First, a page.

How can teenage parents, faced with the responsibility of
looking after a new baby, coping with unfamiliar household chores
and the churning emotions of adolescence, be encouraged to
participate in education, training or employment?
It is a question to which the government has been trying to find
an answer. The Social Exclusion Unit’s report on teenage pregnancy,
published in 1999, set out a 10-year national strategy to tackle
the causes and consequences of teenage pregnancy. Its key goals are
to halve the under-18 conception rate by 2010 and to increase the
participation of 16- to 19-year-old mothers in employment,
education or training to 60 per cent.
Teenage mothers face many obstacles in continuing their
education or returning to it, but top of the list is often the
thought of leaving their child and the extreme difficulty of
meeting the cost of child care. Many lack confidence and are
isolated from other members of their family and their peer group.
Their problems are often compounded by housing and financial
Among the initiatives aimed at helping them with these problems
are Sure Start Plus programmes which provide intensive support to
pregnant teenagers and teenage parents under 18 (including
fathers); Connexions; and the Care to Learn initiative’s financial
support for child care so teenage parents under 19 can continue in,
or return to, learning or training.
Sure Start Plus, launched in April 2001, is being piloted in 20
sites with high rates of teenage pregnancy over a five-year period
in England. The various projects offer practical help with issues
such as breast-feeding, cooking on a budget, managing money,
relationships, building confidence and help in stopping smoking.
Connexions, which provides personal advisers to ensure that teenage
parents have support and someone with an overview of their
ambitions and needs, collaborates closely with Sure Start.
Feedback from the pilots reveals a variety of approaches to
motivating young mothers to return to learning. Greater
Merseyside’s Young Mums To Be course, designed to tackle this
reluctance, is a 12-week training programme equivalent to NVQ level
1 that covers areas from antenatal care to basic skills. In Tyne
and Wear, an outreach group for young parents gives them access to
locally based training courses.
Eighteen-year-old Adele, from Bedfordshire, has a one-year-old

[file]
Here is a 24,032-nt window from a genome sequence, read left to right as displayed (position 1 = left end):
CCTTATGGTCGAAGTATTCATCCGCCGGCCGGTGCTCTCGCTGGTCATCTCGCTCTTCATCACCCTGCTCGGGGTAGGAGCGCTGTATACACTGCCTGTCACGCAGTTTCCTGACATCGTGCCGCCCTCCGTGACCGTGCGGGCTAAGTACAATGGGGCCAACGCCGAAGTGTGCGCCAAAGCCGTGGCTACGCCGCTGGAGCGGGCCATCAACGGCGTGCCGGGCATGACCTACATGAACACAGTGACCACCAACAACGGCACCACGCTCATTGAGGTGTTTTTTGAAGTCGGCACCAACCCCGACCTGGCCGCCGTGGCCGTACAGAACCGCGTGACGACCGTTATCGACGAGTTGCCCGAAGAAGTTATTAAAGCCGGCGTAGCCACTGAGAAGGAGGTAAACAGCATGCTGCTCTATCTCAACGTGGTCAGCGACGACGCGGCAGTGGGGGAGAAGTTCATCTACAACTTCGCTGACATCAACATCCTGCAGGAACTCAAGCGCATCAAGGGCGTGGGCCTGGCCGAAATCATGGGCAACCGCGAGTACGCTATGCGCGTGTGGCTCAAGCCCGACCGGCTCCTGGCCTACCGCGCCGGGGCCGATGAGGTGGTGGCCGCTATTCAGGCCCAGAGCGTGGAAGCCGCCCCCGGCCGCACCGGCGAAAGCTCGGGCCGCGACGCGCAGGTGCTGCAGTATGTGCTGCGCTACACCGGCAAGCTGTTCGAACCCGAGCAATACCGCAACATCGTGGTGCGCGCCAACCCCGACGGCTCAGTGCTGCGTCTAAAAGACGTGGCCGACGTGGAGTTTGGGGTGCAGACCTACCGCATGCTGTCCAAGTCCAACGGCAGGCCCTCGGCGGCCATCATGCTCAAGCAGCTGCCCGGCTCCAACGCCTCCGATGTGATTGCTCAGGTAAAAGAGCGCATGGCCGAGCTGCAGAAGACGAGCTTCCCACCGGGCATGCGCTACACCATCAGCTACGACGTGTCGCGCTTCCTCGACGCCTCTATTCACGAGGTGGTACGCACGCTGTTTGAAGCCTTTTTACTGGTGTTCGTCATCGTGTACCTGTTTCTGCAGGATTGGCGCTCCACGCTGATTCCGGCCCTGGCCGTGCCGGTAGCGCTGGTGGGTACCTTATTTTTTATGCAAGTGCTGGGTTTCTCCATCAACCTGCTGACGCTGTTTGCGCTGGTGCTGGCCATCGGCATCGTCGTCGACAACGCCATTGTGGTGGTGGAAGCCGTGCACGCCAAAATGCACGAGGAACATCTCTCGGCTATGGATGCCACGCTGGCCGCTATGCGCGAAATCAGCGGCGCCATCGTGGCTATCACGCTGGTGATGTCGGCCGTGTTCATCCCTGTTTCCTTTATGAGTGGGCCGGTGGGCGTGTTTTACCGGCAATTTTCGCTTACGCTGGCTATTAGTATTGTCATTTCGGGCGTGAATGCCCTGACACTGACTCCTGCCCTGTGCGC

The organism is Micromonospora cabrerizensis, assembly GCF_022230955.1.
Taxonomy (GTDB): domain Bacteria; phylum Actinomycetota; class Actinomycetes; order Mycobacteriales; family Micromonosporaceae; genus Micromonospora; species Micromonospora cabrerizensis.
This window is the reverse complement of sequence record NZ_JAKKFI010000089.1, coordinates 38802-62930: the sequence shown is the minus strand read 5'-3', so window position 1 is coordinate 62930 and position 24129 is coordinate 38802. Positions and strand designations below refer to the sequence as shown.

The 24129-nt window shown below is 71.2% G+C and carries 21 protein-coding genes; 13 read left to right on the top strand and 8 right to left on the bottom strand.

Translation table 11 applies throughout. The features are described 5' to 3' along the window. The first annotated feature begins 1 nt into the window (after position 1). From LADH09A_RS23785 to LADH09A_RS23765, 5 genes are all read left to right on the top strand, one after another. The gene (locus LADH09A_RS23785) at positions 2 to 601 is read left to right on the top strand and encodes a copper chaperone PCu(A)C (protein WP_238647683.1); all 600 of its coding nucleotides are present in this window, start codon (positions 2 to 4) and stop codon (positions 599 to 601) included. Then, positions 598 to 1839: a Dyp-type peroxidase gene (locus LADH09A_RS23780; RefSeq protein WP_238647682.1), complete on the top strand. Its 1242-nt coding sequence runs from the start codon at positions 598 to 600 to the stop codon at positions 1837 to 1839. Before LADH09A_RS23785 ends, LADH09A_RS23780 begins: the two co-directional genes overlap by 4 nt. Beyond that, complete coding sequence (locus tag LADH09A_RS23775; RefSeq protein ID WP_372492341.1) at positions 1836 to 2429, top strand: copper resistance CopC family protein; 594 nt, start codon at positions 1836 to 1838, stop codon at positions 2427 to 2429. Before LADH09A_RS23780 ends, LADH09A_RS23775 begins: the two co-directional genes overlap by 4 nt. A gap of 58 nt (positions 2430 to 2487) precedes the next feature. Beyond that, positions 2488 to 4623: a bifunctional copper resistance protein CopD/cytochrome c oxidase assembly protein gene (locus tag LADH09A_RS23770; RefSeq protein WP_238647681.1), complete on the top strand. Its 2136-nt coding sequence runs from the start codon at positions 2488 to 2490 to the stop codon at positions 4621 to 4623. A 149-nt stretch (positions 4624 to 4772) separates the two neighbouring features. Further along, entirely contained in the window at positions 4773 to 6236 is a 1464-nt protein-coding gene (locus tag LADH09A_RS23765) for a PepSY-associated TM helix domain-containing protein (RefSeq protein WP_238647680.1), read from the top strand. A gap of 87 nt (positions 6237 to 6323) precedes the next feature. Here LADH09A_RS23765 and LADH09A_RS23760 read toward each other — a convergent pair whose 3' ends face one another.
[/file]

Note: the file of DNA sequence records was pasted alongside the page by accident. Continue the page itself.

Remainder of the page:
daughter and was 30 weeks pregnant when she started work-based
learning in October 2002. Her personal adviser recommended the
Young Mums To Be course, but Adele was initially reluctant. She
says: “I was given a lot of support because at first I didn’t want
to leave my child with a stranger. I visited a few registered
childminders and chose one I was really happy with. I gained a lot
from the course and would not have been able to access the training
without my child care being paid.”
One Sure Start Plus adviser reported working very closely with
two 16-year-old parents where there were concerns about domestic
violence and the mother’s ability to parent the unborn baby. The
child was placed on the at-risk register at birth. The adviser
helped them both to find appropriate housing, enrol on college
courses and to sort out child care and benefit arrangements. The
baby was subsequently removed from the register as social services
were pleased with the baby’s progress and happy about the way the
couple had settled into their new roles. Both parents have now
volunteered as Sure Start Plus “activists” and the young mother is
particularly keen to train as a mentor for other young women,
especially in breastfeeding, says the report.
- Making a Difference: Emerging Practice, Connexions and Teenage
- The proportion of teenage mothers in education, employment or
training (EET) rose from 23 per cent in 1997-9 to 30 per cent in
- EET participation rates are 48 per cent in Sure Start Plus
pilot areas, where teenage parents are given a dedicated personal
- Child care costs of up to £5,125 per child per year are
available for parents under 19, paid direct to Ofsted-registered
child care providers through the Care to Learn scheme.
- Supported accommodation can be provided for lone parents aged
16 and 17 who cannot live with their own parents or partner,
typically through the Supporting People programme.
Care to Learn is an organisation specialising in helping teenage
parents with the cost of childcare so they can continue
To find out if you are eligible for an Education Maintenance
Allowance go to
Connexions is a guidance and support service for 13-19 year olds
that aims to keep young people engaged in effective learning and
subsumes the responsibilities of the former Careers Services